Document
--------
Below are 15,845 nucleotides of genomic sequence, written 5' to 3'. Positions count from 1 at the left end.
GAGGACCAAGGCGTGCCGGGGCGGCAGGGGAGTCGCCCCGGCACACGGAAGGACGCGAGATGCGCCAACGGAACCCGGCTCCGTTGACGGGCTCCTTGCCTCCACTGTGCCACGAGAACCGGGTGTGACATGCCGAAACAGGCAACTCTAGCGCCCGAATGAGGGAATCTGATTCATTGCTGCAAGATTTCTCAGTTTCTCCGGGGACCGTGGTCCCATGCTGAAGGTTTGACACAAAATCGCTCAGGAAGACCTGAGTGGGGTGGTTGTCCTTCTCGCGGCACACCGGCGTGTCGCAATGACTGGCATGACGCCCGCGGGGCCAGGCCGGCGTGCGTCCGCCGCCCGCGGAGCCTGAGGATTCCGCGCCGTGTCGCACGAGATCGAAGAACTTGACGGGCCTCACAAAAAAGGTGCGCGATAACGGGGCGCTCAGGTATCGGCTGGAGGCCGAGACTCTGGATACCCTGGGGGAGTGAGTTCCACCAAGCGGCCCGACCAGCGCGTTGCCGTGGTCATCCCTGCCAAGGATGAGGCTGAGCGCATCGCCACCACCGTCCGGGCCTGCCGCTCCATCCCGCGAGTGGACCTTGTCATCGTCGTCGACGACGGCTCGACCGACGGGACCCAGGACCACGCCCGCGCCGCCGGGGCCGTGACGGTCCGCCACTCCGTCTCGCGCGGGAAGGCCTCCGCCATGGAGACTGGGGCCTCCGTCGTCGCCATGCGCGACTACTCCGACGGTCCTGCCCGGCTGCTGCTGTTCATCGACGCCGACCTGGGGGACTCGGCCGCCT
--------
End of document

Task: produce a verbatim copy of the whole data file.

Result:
Below are 15,845 nucleotides of genomic sequence, written 5' to 3'. Positions count from 1 at the left end.
GAGGACCAAGGCGTGCCGGGGCGGCAGGGGAGTCGCCCCGGCACACGGAAGGACGCGAGATGCGCCAACGGAACCCGGCTCCGTTGACGGGCTCCTTGCCTCCACTGTGCCACGAGAACCGGGTGTGACATGCCGAAACAGGCAACTCTAGCGCCCGAATGAGGGAATCTGATTCATTGCTGCAAGATTTCTCAGTTTCTCCGGGGACCGTGGTCCCATGCTGAAGGTTTGACACAAAATCGCTCAGGAAGACCTGAGTGGGGTGGTTGTCCTTCTCGCGGCACACCGGCGTGTCGCAATGACTGGCATGACGCCCGCGGGGCCAGGCCGGCGTGCGTCCGCCGCCCGCGGAGCCTGAGGATTCCGCGCCGTGTCGCACGAGATCGAAGAACTTGACGGGCCTCACAAAAAAGGTGCGCGATAACGGGGCGCTCAGGTATCGGCTGGAGGCCGAGACTCTGGATACCCTGGGGGAGTGAGTTCCACCAAGCGGCCCGACCAGCGCGTTGCCGTGGTCATCCCTGCCAAGGATGAGGCTGAGCGCATCGCCACCACCGTCCGGGCCTGCCGCTCCATCCCGCGAGTGGACCTTGTCATCGTCGTCGACGACGGCTCGACCGACGGGACCCAGGACCACGCCCGCGCCGCCGGGGCCGTGACGGTCCGCCACTCCGTCTCGCGCGGGAAGGCCTCCGCCATGGAGACTGGGGCCTCCGTCGTCGCCATGCGCGACTACTCCGACGGTCCTGCCCGGCTGCTGCTGTTCATCGACGCCGACCTGGGGGACTCGGCCGCCT